Market Insights, May 31, 2021

Each week, our Investment team shares its market views with you.

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Couché de soleil sûr les Gastlosen


After falling for several quarters, gold prices rose and broke through various resistance levels. They are being buoyed by the dollar’s decline and stable US interest rates. The sharp rise has not come hand in hand with extreme investor optimism, which suggests that it should continue in the short term.

Italy’s FTSE MIB stock market index has just broken through a key resistance level that’s been in place for more than ten years. This is almost certainly because the EU rescue plan, which will benefit Italy hugely, has now been adopted by all EU Member States. The funds should help the country return to robust, sustainable growth, which will be a boon for the Milan stock market.

China’s latest manufacturing PMI fell to 51.0, in line with consensus forecasts. The sub-index of new export orders declined from 50.4 in April to 48.3 in May, its lowest level since last June. This slowdown in foreign demand came as a surprise but is still to be confirmed.

Is all well when watchmaking is well?

The idea that when the construction sector is doing well, everything is doing well isn’t quite as relevant as it used to be in Switzerland and other developed countries. Construction contributed heavily to the Swiss economy in the 19th and 20th centuries but now makes up no more than a few percentage points when it comes to gross domestic product (GDP).

For several decades now, the health of the Swiss economy has depended largely on exports. Switzerland is a small country with no natural resources. It is very export-oriented, with international trade making up an extremely large proportion of its GDP when compared with other countries. The main export sectors are machine tools, chemicals, pharma, and watchmaking and jewellery.

This means that the Swiss economy is now much more reliant on the global economy. So the uptick in watch exports, which rose by more than 400% year on year in April, was a reassuring sign. This unusually sharp increase can be explained by the slump in demand in the luxury goods sector when the pandemic hit last year. It’s good news for the watchmaking industry, and shows that the global economy is recovering well, particularly when it comes to Switzerland’s main export markets – the eurozone, the US and China. This bright outlook for the Swiss economy was confirmed by the KOF Institute’s economic indicator, which hit a record high in May.

Switzerland’s financial markets seem to be doing well in this buoyant climate. Both the broader SPI and the SMIM index of small and mid caps have hit a series of record highs. This climate has not, however, been good for the bond market, with yields up sharply since the start of the year. Although interest rates are still negative, yields on Swiss government bonds with a maturity of more than 15 years have edged into positive territory for the first time since January 2019.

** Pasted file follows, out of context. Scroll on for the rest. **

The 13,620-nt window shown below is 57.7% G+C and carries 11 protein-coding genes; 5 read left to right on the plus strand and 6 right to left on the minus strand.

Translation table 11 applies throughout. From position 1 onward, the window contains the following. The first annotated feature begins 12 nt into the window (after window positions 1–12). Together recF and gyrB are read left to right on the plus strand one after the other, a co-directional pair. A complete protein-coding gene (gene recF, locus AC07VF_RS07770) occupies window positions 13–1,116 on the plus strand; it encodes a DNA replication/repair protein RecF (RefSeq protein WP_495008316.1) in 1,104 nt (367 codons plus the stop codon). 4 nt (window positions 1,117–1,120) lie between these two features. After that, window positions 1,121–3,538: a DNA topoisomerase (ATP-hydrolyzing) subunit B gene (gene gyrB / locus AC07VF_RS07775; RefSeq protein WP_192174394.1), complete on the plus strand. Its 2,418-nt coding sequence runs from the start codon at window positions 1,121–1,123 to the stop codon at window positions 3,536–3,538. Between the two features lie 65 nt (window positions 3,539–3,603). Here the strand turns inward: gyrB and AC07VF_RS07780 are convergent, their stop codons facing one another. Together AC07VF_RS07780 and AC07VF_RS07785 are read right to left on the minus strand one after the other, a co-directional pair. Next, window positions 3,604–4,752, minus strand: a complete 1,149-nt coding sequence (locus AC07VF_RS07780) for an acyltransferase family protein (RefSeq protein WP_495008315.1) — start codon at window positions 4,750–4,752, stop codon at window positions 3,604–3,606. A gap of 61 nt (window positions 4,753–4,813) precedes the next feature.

The ongoing economic recovery and rise in inflation both in Switzerland and elsewhere in the world suggest that bond yields will rise further. We are therefore still cautious on Swiss bonds, which offer paltry returns compared with the potential upside of Swiss equities.

Could Asia be the hare in the Covid race?

Once again, Asia is out of sync with other regions of the world when it comes to the public health situation. Asian economies managed to keep the pandemic under control in 2020, but the US and the eurozone have caught up in recent months thanks to their efficient vaccine rollouts. Compared with most developed economies, the vaccination rate is still low in Asia, with some notable exceptions, such as China and Singapore. 

The low level of immunity, from both vaccination and infection, means that the region is still vulnerable to another wave of COVID-19 infections, as we’ve seen recently in Vietnam, Taiwan and India. Several countries in South-East Asia have even imposed new lockdowns. Borders and the tourism sector will therefore remain closed for the time being, while Europe and the US are opening up in the run-up to the summer holiday season. 

The delayed reopening of the economy could, however, be good news for the tech sector, as many tech companies were weighed down by the rise in long-term US interest rates and by regulatory risks relating to the Chinese government. This type of risk is inherent in tech companies and is not limited to China or Asia, which we think is already partly reflected in the sector’s recent underperformance.

What’s more, the recent sector rotation towards cyclical stocks seems to be stabilizing, not to mention that these tech companies, buoyed by the structural trend towards digitalisation, continue to offer attractive upside potential. We are convinced that one of the best ways to tap into this theme is through a diversified portfolio, such as that offered by our “Emerging Markets Best Opportunities” equity certificate, which provides exposure to a selection of emerging market tech stocks.


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